Tip: Keep Brussels Sprouts Green With a Bath

Tip: Keep Brussels Sprouts Green With a Bath

Faith Durand
Dec 18, 2008

We didn't eat a lot of Brussels sprouts when we were young. They weren't very appealing to us then. Now, however, we are quite taken with Brussels sprouts, and, curiously, we like them now for all the same reasons we avoided them when we were young. That mini-cabbage cuteness, the delicate yet vibrant flavor. But we're still trying to avoid one more anti-sprout turnoff: that ugly dull brownish-green color.

That dark green color is a sure sign of an overcooked and bitter Brussels sprout. If your little cabbages are dark green, the color of an Army Jeep, tough luck. And yet when we cook our sprouts to just the right level of tenderness, it's hard to keep them from turning this unattractive color. We prefer that bright, vibrant green that makes them such irresistible targets for unusual holiday decorations.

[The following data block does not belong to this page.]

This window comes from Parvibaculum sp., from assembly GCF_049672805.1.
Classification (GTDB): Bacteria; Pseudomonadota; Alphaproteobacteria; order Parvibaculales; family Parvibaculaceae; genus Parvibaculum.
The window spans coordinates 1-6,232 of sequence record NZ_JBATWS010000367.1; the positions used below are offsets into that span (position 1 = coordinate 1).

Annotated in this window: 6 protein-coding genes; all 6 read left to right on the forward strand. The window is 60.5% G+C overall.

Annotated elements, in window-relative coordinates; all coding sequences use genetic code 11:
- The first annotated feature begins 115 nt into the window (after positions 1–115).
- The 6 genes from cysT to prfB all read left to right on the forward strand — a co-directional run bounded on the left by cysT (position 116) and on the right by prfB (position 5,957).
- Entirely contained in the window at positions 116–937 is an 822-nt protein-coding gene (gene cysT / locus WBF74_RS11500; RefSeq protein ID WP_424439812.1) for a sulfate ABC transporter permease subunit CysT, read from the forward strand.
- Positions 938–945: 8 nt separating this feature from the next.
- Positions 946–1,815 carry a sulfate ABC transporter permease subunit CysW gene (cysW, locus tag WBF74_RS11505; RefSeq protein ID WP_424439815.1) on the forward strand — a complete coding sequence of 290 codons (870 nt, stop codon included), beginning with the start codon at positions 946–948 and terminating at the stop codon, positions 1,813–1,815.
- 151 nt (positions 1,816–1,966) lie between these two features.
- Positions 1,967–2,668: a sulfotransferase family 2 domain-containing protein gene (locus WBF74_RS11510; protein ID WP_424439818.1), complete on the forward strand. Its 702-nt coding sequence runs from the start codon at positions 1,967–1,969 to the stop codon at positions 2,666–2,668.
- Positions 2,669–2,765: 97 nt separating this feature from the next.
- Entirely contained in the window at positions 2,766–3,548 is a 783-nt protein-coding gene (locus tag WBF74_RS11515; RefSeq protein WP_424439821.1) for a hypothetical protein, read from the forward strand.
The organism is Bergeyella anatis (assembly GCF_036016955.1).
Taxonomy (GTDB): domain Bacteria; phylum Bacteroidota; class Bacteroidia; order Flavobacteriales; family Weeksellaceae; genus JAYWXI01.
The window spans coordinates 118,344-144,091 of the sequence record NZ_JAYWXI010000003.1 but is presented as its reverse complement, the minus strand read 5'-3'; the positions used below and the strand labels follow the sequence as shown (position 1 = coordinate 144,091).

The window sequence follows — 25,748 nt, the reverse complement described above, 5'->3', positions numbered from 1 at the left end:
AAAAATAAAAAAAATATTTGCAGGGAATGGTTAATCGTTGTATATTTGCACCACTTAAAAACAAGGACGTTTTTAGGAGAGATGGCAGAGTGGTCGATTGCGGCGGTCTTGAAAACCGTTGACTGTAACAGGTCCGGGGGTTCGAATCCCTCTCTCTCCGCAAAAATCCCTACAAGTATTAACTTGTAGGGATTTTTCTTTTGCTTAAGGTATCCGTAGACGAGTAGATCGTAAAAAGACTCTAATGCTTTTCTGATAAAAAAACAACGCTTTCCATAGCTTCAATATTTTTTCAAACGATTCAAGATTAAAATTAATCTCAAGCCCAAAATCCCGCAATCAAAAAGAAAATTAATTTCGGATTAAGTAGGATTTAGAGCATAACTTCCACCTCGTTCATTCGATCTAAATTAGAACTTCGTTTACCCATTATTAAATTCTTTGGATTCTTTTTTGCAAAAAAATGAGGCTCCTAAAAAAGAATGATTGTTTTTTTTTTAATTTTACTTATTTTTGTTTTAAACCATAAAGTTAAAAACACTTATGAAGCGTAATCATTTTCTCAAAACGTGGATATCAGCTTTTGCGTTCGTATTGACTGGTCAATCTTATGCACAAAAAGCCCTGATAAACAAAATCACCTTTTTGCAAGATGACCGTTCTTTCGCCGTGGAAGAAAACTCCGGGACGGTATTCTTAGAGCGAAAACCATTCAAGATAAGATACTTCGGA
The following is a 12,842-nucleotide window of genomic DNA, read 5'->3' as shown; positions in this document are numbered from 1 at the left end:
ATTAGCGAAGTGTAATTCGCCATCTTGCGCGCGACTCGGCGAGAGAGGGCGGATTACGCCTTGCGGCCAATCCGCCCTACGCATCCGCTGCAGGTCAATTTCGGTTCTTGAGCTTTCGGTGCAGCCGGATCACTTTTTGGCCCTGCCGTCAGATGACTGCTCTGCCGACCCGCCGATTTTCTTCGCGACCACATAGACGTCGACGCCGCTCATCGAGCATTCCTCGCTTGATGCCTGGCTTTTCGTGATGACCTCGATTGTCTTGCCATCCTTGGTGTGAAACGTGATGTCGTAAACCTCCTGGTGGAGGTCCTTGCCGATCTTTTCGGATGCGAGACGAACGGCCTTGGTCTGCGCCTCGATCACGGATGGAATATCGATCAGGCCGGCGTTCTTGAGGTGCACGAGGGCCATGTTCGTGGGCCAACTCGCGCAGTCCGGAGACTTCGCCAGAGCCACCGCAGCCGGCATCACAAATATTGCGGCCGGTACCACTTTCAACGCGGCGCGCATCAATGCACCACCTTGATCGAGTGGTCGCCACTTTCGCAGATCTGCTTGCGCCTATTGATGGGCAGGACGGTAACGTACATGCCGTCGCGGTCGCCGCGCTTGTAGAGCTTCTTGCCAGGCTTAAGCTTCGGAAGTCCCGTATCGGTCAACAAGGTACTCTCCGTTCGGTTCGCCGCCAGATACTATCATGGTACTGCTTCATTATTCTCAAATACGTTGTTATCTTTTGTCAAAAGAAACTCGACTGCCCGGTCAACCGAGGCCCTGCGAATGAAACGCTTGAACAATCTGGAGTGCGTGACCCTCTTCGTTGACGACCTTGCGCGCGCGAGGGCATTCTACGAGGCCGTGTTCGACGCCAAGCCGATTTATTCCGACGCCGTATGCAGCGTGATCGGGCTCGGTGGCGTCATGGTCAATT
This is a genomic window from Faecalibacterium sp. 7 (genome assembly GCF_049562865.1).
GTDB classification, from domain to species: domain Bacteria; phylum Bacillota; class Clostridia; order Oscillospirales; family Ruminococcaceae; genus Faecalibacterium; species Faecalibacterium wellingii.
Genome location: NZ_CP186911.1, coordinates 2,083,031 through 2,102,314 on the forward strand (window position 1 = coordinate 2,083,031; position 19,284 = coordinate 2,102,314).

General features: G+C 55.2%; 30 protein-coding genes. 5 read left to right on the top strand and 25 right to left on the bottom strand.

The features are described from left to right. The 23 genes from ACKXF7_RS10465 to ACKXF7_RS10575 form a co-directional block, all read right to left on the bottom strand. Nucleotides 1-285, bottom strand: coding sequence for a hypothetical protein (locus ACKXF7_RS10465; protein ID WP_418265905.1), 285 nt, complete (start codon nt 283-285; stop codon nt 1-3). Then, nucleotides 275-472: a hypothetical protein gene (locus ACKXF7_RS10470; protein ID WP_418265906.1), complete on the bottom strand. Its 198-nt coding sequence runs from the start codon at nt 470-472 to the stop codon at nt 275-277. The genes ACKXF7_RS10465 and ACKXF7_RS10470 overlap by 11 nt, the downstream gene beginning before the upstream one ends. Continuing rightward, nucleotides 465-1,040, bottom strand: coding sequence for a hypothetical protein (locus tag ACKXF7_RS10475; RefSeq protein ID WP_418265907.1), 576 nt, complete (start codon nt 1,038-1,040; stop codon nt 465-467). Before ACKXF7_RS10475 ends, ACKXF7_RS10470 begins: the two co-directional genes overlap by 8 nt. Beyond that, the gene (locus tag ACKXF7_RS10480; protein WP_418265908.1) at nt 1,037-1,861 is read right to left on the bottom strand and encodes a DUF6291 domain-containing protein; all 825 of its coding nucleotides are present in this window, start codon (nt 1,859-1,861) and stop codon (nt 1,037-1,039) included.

There's an easy way, though, to keep that bright color in your sprouts -- even when they are fully cooked. Just plunge them into a cold water bath when you're finished cooking them.

This sounds fussy, I know. I usually ignore any steps in a recipe that call for ice baths, cold water baths -- any bath. What a pain.

But here it's truly worth it, and not hard. Just fill an extra bowl or pot with cold water and put it in the sink. Bring your steamed or boiled Brussels sprouts to the sink, drain them through a colander, then instantly dump into the cold water. This stops them cooking, so you don't have to worry about them getting any mushier, and it also preserves their color.

What's your favorite way to eat Brussels sprouts?

Related: Look! Golden Beets and Brussels Sprouts

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